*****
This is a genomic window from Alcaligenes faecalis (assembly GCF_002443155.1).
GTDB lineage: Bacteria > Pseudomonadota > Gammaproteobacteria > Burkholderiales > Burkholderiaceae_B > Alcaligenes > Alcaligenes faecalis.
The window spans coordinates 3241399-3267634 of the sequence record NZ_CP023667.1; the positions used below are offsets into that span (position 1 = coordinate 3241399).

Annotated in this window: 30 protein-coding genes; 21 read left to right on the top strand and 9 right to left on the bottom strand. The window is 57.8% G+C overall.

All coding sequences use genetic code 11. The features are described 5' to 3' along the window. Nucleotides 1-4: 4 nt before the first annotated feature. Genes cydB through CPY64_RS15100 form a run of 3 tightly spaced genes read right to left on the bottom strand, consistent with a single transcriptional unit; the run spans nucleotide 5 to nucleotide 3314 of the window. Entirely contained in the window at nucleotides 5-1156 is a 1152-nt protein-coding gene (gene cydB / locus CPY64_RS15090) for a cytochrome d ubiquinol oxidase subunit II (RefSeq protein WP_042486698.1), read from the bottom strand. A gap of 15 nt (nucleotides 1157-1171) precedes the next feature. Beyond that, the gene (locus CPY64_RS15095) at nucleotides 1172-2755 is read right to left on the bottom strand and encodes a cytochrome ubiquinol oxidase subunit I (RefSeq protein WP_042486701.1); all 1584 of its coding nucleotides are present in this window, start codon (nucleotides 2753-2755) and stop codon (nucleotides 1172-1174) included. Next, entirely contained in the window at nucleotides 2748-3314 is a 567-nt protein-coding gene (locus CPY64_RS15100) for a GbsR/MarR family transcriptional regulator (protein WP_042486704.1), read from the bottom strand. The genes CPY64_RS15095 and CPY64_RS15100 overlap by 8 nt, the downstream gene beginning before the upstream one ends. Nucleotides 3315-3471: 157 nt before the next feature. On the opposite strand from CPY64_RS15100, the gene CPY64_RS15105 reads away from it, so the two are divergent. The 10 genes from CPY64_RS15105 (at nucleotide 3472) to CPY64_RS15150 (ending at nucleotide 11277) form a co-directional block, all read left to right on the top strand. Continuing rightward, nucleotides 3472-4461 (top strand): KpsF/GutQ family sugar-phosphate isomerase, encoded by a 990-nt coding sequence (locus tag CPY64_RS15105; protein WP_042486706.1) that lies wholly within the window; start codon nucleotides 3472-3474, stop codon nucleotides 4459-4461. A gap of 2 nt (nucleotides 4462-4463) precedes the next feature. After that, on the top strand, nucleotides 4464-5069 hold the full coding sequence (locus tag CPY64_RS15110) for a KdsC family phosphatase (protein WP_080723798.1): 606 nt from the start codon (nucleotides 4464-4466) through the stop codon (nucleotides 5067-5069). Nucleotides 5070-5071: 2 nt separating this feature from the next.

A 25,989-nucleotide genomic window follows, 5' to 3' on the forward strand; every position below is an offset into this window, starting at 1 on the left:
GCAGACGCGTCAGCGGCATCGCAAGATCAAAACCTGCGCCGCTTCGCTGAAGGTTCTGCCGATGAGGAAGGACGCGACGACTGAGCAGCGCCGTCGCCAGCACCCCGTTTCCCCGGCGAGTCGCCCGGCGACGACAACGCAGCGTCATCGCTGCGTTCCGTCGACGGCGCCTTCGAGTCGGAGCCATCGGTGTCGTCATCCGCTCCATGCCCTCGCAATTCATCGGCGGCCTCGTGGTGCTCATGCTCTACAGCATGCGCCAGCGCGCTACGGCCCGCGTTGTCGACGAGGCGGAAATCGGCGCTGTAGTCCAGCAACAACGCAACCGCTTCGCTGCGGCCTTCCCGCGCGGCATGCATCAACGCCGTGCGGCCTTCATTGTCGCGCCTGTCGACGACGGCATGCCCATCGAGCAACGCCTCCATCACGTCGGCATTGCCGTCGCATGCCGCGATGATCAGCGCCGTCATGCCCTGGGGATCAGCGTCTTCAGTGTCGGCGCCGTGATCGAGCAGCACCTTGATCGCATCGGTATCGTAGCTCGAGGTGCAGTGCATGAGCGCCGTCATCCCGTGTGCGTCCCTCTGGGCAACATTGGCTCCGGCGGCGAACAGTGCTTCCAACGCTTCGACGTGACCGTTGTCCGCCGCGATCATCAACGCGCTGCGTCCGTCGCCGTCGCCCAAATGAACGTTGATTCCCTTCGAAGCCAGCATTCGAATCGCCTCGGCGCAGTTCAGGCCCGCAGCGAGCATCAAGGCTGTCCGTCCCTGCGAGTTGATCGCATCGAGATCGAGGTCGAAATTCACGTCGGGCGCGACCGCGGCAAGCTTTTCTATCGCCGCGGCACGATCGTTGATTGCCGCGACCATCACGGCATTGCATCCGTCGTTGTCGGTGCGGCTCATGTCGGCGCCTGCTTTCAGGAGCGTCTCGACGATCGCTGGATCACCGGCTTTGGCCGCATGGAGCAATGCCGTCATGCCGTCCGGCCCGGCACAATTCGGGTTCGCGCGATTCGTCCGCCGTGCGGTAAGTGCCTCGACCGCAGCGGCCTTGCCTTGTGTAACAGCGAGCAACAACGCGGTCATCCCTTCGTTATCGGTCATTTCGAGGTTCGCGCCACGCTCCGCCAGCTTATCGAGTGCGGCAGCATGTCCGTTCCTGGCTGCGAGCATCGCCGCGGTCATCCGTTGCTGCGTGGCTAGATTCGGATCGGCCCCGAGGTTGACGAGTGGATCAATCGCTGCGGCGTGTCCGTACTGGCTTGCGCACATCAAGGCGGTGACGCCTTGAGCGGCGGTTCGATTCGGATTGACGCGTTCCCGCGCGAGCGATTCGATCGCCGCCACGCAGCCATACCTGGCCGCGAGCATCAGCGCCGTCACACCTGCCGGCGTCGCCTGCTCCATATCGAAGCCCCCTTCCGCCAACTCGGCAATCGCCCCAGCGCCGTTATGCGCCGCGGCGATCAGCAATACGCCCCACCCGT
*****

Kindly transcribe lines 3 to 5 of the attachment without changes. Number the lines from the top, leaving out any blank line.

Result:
The window spans coordinates 3241399-3267634 of the sequence record NZ_CP023667.1; the positions used below are offsets into that span (position 1 = coordinate 3241399).

Annotated in this window: 30 protein-coding genes; 21 read left to right on the top strand and 9 right to left on the bottom strand. The window is 57.8% G+C overall.

All coding sequences use genetic code 11. The features are described 5' to 3' along the window. Nucleotides 1-4: 4 nt before the first annotated feature. Genes cydB through CPY64_RS15100 form a run of 3 tightly spaced genes read right to left on the bottom strand, consistent with a single transcriptional unit; the run spans nucleotide 5 to nucleotide 3314 of the window. Entirely contained in the window at nucleotides 5-1156 is a 1152-nt protein-coding gene (gene cydB / locus CPY64_RS15090) for a cytochrome d ubiquinol oxidase subunit II (RefSeq protein WP_042486698.1), read from the bottom strand. A gap of 15 nt (nucleotides 1157-1171) precedes the next feature. Beyond that, the gene (locus CPY64_RS15095) at nucleotides 1172-2755 is read right to left on the bottom strand and encodes a cytochrome ubiquinol oxidase subunit I (RefSeq protein WP_042486701.1); all 1584 of its coding nucleotides are present in this window, start codon (nucleotides 2753-2755) and stop codon (nucleotides 1172-1174) included. Next, entirely contained in the window at nucleotides 2748-3314 is a 567-nt protein-coding gene (locus CPY64_RS15100) for a GbsR/MarR family transcriptional regulator (protein WP_042486704.1), read from the bottom strand. The genes CPY64_RS15095 and CPY64_RS15100 overlap by 8 nt, the downstream gene beginning before the upstream one ends. Nucleotides 3315-3471: 157 nt before the next feature. On the opposite strand from CPY64_RS15100, the gene CPY64_RS15105 reads away from it, so the two are divergent. The 10 genes from CPY64_RS15105 (at nucleotide 3472) to CPY64_RS15150 (ending at nucleotide 11277) form a co-directional block, all read left to right on the top strand. Continuing rightward, nucleotides 3472-4461 (top strand): KpsF/GutQ family sugar-phosphate isomerase, encoded by a 990-nt coding sequence (locus tag CPY64_RS15105; protein WP_042486706.1) that lies wholly within the window; start codon nucleotides 3472-3474, stop codon nucleotides 4459-4461. A gap of 2 nt (nucleotides 4462-4463) precedes the next feature. After that, on the top strand, nucleotides 4464-5069 hold the full coding sequence (locus tag CPY64_RS15110) for a KdsC family phosphatase (protein WP_080723798.1): 606 nt from the start codon (nucleotides 4464-4466) through the stop codon (nucleotides 5067-5069). Nucleotides 5070-5071: 2 nt separating this feature from the next.